Summary of the 2013 AHA/ACC Cholesterol Recommendations By Emily Kosirog & Jeff Freund, PharmD

 Heart healthy lifestyle habits are the most important foundation of disease prevention.

However, despite many of our patients’ best efforts, their elevated cholesterol levels will put them at a high risk for cardiovascular disease. Additionally, many of our patients already suffer from atherosclerotic vascular disease (AVSCD) including stroke, peripheral arterial disease (PAD), and coronary heart disease (CHD). Multiple randomized controlled trials (RCTs) have demonstrated that statins can prevent cardiovascular events and decrease mortality.

Changes in the 2013 update

The American Heart Association (AHA) and American College of Cardiology (ACC) utilized recommendations from an Institute of Medicine (IOM) Committee’s recommendations on guideline development. Therefore, only RCTs, strong meta-analyses, and systemic reviews were utilized in guideline development. Since RCTs have not used the "treat-to-target" approach and have focused on a fixed dose of a statin, the newest cholesterol recommendations no longer recommend treating to cholesterol "goals."

Adult Patient Population           (>21 years old) Recommendation
Individuals with clinical ASCVD (established coronary heart disease, stroke or peripheral arterial disease) If ≤75 years old, add a high intensity statin If > 75 years old, or cannot tolerate a high-intensity statin add a moderate intensity statin
Individuals with LDL–C values ≥190 mg/dL Add a high intensity statin
Individuals 40 to 75 years of age with diabetes with LDL-C 70-189 mg/dL Add a moderate intensity statin unless estimated 10-year ASCVD risk ≥7.5%. Then add a high intensity statin.
Individuals without clinical ASCVD or diabetes who are 40 to 75 years of age with LDL 70-189 mg/dL and an estimated 10-year ASCVD risk of 7.5% or higher Add a moderate to high intensity statin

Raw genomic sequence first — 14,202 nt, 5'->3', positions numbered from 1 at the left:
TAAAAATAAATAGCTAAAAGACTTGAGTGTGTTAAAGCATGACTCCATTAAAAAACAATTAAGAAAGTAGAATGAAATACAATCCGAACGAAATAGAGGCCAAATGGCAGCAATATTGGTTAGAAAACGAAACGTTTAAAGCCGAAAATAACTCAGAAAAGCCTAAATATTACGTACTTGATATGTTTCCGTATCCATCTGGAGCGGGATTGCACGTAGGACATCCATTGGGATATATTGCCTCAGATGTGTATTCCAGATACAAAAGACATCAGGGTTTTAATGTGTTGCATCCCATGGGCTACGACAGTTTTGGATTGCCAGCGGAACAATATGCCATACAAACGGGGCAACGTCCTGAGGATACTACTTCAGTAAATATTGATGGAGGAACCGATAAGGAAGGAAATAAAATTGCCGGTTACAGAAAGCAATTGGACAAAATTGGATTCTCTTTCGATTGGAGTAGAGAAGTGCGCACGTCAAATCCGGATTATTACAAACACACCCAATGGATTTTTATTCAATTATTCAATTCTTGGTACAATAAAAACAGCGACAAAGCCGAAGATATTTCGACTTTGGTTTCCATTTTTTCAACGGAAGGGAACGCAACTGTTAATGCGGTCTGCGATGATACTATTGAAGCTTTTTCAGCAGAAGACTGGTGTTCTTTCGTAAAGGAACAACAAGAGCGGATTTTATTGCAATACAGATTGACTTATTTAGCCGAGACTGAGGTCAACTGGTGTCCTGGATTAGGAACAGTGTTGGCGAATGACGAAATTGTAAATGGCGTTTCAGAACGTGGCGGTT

High-Intensity Statins (Lower LDL by ≥50%) Moderate-Intensity Statins (Lower LDL by 30-50%)
Atorvastatin 80mg ¥* Atorvastatin 10-20mg*
Rosuvastatin (Crestor) 20 or 40mg Rosuvastatin (Crestor) 5-10mg

Simvastatin 20-40mg

Pravastatin 40-80mg

Lovastatin 40mg

¥ May down-titrate to 40mg if unable to tolerate 80mg

 New Method of Calculating AVSCD Risk

The guidelines no longer utilize the Framingham Coronary Risk score to determine risk and guide therapy. The new assessment estimates 10-year risk for an ASCVD event that includes both CHD and stroke, whereas the Framingham Calculator only estimated risk of nonfatal MI and CHD death. The 10-year ASCVD risk calculator tools can be found here: http://my.americanheart.org/cvriskcalculator

 

 Monitoring Remains the Same

Evidence supports the use of an initial fasting lipid panel. Four to 12 weeks after initiation of statin therapy, a second fasting lipid panel is indicated to assess adherence. Thereafter, assessments should be performed every 3 to 12 months as clinically indicated.

 What’s Missing

The short answer: a lot. The new guidelines don’t address hypertriglyceridemia (unless TG >500mg/dL), use of non-HDL in decision-making, optimal age to initiate statins, statin benefit in heart failure and hemodialysis, etc.

These are decision-making guidelines, not intended to cover every patient scenario. They are a representation of the current best available evidence for the treatment and prevention of AVSCD.

By Emily Kosirog & Jeff Freund, PharmD

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